I had to get up out the bed because someone was depending on me. It took me longer than usual, but after I’d done it a few times it became easier. I would get up before him instead of being shaken (or incessantly poked) awake. I got on the phone and the computer, I made phone calls, marketed workshops and organized future opportunities for collaboration and contracting. Though we weren’t in our own space, I made it as much like home as I could with what I could salvage, and gave my son extra “mommy time” after waking and before bed.
I didn’t feel well, but nonetheless I had to be strong. And I was.
I meant I had to pull deep. Like I told you last week in The Love to Lead, you have to focus on something beyond yourself and draw from something greater than yourself. The result?
When I tell you that my son thought these were amazing adventures, smiled and sang his way into surgery and made friends at the local medical facility that housed us until he was cleared from recovery!!!
I don’t share all this to brag but rather to make my point. Sometimes you have to be strong when you don’t feel strong. Since my son was old enough to understand fear we’ve been discussing the importance of being “brave, bold and strong.” What I look like telling him to do something I’m not willing to? And yes, that point was so good it warranted bad English. I’ve said before, and will say again, a good example is better than the best advice.
So be brave, be bold, be strong. Know that if you are going through something right now it is because the opposition is well aware of your potential. The question is, are you? Do you know that this is temporary? Do you know that where you are is not a reflection of who you are, or even how you are right now? Do you know that there is an X-factor in your life that undermines your every effort be better, have more and do good? Do you know that the only way to defeat it is to arm yourself? It’s time you learned this because it’s not just for you; heck, it’s not even about you.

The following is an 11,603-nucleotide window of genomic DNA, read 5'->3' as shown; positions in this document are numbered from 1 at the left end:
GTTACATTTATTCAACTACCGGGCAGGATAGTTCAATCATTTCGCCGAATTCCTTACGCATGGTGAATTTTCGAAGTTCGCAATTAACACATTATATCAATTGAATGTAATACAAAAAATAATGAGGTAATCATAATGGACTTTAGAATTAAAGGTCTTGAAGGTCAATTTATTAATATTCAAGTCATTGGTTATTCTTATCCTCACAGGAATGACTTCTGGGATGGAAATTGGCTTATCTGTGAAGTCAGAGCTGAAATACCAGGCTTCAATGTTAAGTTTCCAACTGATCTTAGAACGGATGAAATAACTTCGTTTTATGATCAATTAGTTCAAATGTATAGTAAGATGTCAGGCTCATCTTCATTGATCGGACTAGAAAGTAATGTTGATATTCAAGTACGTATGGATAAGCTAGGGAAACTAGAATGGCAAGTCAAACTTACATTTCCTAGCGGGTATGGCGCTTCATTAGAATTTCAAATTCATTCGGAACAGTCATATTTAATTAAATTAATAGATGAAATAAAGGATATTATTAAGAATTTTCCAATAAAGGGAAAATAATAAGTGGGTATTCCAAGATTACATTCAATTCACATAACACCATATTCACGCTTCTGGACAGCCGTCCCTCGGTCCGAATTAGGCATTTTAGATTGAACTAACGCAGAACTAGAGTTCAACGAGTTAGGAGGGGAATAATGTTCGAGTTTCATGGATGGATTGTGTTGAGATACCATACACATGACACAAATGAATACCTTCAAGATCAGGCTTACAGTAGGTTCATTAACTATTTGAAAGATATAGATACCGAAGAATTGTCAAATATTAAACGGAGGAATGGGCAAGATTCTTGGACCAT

But here’s the best part, when you TRY, when you keep going. When you are strong even when you don’t feel like it, when you move boldly knowing that there is also a Supreme God that has your back and is fighting alongside you (and even fighting/winning battles before they can make their way to you), you start to see the outcomes of your efforts. What’s happening around you begins to align with what’s going on inside you. What you do (and even what you don’t do) generate success!
Now, this is not me saying, “Oh, I’ve heard about this and how it work. My cousin’s sister’s boyfriend’s groddaughter’s hairdresser’s niece did it. If she can, you can too.” This is me telling you I know because I have walked in these shoes and – even rundown, run over and leaning – they’re still functioning just fine.
In other words: I’ve been here. I am still here. Right now! With a recovering little guy an all, and we’re still making it. So I urge you, if this is where you are:
Be brave. Be bold. Be strong.
The Family Factor
Looking beyond yourself, drawing upon something bigger than you, doing what’s necessary despite your feelings about it – that’s maturity. We need mature leaders in the family not only to show others how it’s done, but to lay the groundwork. Joshua laid the groundwork for the Isrealites in the Promise Land. Your children, siblings, mentees…parents, the people in your life need to see how you handle adversity; they need to see how you weather the storm. Building an empire is no easy task. People need to know that. When you’re done, they’ll want your glory… so make sure they know your story. They’ll want to share your testimony… so show them how you aced the test. Share your experiences. Don’t shelter people from your process. This crucial component is practically non-existent in families today. People are buckling, so families are crumbling. If you want to leave a legacy you have to be different. Be the builder and the bridge. Lift as you climb. You can tweet that!
Live, Laugh, Love & Legacy,
Akima Aiken Brown